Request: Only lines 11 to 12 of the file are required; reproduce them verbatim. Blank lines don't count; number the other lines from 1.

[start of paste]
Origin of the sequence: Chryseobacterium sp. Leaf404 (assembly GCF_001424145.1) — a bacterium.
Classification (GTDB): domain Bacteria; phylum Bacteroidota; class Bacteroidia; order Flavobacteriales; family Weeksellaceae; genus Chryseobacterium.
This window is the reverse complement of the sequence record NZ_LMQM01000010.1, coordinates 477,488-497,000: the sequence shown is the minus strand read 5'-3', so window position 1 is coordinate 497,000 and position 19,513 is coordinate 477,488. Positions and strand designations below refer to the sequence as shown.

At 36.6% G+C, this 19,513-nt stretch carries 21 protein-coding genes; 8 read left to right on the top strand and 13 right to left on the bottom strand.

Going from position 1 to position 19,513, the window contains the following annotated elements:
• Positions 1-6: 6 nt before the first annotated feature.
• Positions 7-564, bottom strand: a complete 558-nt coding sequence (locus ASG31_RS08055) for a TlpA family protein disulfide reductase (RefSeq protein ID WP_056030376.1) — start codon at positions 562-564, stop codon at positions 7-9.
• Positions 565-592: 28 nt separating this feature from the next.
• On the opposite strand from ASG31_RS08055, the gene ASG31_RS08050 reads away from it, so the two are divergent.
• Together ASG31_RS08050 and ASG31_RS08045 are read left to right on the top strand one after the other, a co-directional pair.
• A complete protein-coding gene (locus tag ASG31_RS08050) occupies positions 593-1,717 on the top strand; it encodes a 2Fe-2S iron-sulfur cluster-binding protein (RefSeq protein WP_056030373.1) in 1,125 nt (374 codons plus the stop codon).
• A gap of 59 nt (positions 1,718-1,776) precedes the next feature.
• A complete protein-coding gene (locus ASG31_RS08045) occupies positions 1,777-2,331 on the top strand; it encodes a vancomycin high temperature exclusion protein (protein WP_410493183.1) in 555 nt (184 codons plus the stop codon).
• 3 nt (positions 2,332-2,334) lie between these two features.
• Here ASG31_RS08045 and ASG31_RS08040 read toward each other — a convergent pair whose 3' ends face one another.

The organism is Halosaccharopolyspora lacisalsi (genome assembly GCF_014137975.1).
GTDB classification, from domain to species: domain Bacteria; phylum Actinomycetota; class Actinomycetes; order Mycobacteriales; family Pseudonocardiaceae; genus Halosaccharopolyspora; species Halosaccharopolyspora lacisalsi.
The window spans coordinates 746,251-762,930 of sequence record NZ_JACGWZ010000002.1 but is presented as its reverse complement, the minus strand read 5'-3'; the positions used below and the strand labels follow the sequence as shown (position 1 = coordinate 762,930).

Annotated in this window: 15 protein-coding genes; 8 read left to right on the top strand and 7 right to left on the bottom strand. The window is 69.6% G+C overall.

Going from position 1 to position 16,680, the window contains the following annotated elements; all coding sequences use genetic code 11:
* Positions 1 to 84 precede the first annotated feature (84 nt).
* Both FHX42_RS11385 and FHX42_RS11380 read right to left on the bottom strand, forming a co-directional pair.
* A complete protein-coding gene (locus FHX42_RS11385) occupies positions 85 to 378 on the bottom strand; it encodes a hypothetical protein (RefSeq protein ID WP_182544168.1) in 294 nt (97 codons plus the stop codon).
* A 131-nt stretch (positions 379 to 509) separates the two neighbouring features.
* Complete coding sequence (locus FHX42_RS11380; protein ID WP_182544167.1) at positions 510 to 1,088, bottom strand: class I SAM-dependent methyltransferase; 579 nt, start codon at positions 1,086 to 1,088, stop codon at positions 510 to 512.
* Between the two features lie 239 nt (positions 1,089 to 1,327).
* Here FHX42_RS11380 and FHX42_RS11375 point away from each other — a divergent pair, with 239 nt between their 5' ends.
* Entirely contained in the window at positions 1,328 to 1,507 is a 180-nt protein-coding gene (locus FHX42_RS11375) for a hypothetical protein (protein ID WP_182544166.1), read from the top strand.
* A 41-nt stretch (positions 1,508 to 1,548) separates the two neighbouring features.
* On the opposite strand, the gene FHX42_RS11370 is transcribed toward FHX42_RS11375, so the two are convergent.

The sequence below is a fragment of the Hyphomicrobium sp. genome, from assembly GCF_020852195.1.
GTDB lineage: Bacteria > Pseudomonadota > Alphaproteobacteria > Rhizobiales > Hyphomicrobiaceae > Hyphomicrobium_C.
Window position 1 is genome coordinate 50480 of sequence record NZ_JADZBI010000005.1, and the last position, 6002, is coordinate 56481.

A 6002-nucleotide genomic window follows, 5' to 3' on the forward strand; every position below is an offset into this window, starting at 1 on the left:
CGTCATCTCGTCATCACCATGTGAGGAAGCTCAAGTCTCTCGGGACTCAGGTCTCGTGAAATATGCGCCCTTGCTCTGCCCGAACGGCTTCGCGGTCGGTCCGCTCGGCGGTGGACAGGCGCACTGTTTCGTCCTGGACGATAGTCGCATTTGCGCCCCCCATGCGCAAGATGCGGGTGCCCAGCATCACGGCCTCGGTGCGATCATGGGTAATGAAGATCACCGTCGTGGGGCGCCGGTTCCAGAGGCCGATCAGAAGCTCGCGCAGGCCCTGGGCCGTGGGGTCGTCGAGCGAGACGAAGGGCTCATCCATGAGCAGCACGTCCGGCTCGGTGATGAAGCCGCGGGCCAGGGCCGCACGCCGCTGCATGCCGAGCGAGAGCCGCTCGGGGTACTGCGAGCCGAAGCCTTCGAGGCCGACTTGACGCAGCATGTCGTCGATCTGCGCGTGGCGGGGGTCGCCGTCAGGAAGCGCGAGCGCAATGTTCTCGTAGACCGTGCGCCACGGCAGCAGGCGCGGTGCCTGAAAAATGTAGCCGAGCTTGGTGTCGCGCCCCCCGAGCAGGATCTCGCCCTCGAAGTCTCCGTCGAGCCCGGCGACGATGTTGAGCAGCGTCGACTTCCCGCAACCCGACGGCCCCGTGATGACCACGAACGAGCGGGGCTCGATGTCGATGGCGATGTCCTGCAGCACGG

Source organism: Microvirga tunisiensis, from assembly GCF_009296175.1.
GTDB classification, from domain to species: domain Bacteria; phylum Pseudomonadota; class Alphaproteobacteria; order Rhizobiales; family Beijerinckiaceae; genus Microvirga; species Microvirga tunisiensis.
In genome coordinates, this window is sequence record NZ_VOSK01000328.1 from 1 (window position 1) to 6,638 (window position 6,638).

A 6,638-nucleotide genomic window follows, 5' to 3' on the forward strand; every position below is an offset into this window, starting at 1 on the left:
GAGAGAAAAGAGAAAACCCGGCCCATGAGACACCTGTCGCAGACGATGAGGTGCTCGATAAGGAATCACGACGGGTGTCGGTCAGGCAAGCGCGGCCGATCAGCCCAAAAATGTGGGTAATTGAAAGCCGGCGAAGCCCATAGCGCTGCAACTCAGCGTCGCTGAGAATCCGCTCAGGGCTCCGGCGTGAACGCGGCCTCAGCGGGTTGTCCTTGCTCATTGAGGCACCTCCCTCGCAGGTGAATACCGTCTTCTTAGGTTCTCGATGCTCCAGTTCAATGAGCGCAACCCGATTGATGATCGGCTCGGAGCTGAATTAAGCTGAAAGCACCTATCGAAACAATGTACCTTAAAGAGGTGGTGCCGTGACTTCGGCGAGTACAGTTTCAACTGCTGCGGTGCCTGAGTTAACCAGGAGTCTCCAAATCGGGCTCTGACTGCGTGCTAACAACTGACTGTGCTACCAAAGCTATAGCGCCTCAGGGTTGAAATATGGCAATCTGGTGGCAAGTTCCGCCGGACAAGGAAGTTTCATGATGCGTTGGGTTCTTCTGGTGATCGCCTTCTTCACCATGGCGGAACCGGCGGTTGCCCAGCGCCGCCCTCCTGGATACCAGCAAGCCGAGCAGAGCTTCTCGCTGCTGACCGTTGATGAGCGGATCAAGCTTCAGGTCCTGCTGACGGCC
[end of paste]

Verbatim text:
• A complete protein-coding gene (locus tag ASG31_RS08050) occupies positions 593-1,717 on the top strand; it encodes a 2Fe-2S iron-sulfur cluster-binding protein (RefSeq protein WP_056030373.1) in 1,125 nt (374 codons plus the stop codon).
• A gap of 59 nt (positions 1,718-1,776) precedes the next feature.